The hints of disquiet about the manipulative qualities of television present in the first half then bloomed fully with the revelation that the “cough tape” was supplied to the court by the TV company Celador – which gained a million pounds by not paying out the prize, remember. It had been heavily edited, with numerous other “irrelevant” coughs removed. Voting again at the end, a majority would have let Major Ingram walk free. (In real life, the jury were not so swayed; Charles and Diana Ingram and Tecwen Whittock were all found guilty.)

This is one of those productions where everything is just so. The ensemble cast switched neatly between roles; the set design was modern (recreating the bear pit of the Millionaire studio, itself meant to evoke a colosseum); the staging was fluid and surprisingly experimental; and director Daniel Evans extracted larger-than-life comedy performances that teetered on the right side of mugging. The courtroom framing also allowed for quick, shameless exposition dumps. Even better, the flashes of deeper meaning – a reference to the Iraq War’s truth-denying Comical Ali, or the Apprentice-driven presidency of Donald Trump, reality TV’s worst spin-off series – never felt forced.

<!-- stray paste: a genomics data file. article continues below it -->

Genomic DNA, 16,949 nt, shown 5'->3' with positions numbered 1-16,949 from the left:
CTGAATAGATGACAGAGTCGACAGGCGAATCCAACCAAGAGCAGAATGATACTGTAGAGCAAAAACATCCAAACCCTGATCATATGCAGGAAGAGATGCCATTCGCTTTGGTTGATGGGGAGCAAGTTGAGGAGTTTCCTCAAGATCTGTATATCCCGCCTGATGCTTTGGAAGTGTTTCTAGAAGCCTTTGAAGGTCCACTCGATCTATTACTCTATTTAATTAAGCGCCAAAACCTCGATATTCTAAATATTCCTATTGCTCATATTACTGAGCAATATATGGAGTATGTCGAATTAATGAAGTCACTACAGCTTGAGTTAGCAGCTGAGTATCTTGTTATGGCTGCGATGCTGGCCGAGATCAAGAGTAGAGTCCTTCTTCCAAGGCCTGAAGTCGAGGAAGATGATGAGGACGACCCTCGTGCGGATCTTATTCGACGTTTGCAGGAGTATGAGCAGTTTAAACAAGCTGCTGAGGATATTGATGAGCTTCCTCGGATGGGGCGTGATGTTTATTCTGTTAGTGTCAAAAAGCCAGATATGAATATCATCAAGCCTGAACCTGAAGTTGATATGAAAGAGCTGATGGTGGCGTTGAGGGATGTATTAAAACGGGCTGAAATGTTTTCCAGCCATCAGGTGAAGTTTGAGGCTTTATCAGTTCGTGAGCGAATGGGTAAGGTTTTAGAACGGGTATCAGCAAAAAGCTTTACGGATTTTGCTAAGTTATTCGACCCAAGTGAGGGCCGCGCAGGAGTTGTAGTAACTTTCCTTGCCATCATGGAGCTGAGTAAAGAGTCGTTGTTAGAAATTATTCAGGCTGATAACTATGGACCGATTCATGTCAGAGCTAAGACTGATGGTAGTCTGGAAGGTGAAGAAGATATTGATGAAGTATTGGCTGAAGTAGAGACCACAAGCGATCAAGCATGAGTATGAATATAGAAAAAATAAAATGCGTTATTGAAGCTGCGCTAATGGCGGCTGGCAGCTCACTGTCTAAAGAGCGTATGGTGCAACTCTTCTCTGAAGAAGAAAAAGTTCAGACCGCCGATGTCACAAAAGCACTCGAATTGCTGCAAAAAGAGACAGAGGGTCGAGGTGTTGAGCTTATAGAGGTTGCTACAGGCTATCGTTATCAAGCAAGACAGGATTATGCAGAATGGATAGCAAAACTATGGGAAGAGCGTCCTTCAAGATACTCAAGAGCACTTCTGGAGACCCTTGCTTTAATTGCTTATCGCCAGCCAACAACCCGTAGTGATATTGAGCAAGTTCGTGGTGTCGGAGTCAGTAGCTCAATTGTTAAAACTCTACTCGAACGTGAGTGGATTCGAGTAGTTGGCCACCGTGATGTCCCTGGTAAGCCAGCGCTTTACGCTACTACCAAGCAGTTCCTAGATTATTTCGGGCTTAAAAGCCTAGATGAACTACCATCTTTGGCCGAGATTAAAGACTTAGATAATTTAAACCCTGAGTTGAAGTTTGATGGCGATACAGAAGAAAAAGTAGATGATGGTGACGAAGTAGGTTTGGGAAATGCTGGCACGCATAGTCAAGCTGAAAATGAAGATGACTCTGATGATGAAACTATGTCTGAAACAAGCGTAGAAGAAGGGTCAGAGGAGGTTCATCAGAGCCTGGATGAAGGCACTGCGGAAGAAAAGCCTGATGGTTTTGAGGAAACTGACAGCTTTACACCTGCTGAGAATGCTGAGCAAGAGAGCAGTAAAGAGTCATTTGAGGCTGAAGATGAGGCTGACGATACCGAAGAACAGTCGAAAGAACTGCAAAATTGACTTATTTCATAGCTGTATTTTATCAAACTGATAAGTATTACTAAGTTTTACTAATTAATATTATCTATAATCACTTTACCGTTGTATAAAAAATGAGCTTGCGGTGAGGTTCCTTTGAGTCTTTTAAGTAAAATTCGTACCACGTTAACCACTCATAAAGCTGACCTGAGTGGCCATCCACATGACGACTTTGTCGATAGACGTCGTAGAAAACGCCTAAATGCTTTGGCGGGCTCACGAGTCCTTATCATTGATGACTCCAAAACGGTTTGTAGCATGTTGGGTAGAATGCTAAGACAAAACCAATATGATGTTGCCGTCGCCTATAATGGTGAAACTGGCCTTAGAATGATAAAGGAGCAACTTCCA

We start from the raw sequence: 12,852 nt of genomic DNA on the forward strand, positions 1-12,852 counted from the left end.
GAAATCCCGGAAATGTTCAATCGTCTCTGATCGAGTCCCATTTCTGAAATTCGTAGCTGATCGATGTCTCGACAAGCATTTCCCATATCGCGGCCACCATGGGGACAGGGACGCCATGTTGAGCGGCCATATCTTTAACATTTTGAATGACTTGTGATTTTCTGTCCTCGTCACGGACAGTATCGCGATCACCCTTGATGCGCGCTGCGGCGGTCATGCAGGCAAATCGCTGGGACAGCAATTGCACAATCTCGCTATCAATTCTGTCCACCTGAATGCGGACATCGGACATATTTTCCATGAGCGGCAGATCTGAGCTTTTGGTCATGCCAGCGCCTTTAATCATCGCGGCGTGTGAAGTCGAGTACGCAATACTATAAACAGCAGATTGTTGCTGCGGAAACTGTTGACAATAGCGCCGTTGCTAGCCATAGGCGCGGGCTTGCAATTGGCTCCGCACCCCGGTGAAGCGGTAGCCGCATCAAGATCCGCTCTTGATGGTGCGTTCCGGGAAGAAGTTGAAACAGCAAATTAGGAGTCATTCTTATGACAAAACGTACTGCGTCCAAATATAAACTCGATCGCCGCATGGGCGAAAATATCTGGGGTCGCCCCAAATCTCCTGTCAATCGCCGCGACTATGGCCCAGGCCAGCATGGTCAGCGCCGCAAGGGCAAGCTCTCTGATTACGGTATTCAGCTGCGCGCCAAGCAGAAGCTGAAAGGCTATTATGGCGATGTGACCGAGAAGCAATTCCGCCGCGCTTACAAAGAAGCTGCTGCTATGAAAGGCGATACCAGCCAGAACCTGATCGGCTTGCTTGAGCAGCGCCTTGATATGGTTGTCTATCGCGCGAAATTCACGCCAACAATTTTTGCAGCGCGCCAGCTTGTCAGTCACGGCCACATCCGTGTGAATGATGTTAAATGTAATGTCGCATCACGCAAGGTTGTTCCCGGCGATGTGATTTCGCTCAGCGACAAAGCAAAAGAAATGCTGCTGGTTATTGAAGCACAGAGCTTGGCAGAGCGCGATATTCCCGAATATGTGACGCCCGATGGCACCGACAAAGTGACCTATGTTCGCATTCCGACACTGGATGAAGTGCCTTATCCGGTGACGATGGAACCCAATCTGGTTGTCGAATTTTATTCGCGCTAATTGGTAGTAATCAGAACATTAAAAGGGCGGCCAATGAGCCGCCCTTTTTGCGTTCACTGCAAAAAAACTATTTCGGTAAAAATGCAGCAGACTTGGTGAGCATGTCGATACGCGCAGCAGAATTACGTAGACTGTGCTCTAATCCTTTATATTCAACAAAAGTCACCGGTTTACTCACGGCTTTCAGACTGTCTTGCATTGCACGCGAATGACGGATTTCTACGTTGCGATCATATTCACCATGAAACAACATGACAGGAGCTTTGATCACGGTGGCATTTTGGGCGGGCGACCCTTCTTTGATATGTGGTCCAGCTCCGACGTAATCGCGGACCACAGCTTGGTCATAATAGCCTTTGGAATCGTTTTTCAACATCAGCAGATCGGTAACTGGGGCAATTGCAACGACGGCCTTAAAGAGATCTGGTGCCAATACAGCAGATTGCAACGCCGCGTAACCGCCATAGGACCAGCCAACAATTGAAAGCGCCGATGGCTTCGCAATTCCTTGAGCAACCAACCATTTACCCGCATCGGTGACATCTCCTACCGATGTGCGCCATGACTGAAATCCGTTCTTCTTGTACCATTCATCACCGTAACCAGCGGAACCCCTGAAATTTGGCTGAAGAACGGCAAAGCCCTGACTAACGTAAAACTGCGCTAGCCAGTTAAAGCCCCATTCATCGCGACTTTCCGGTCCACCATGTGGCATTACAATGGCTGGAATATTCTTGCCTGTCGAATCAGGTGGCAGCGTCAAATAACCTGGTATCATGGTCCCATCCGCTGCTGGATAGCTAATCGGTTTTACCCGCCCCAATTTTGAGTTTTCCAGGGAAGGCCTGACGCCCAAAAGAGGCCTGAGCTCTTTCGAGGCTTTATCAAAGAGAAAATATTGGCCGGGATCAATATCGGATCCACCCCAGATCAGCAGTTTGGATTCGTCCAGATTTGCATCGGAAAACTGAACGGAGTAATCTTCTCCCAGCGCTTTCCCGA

Evans is artistic director at Chichester Festival Theatre, where this play had a short run last year; he and Graham have tightened and quickened it since then. Like Network at the National Theatre, it forces the audience to think about their own reaction to the play even as they’re watching it – just as the unlikely innovation of Who Wants to Be a Millionaire? was to let the contestants see the questions before deciding to play, tormenting them with doubt. As Graham pointed out in an interview, we should always mistrust ourselves: the case is known as the “coughing major” scandal, when the major wasn’t even the one doing the coughing.

Quiz runs until 16 June.

Noël Coward Theatre, London W1

Helen Lewis is deputy editor of the New Statesman. She regularly appears on BBC Radio 4’s Week in Westminster and the News Quiz, and BBC1’s Sunday Politics. 

This article first appeared in the 18 April 2018 issue of the New Statesman, Enoch Powell’s revenge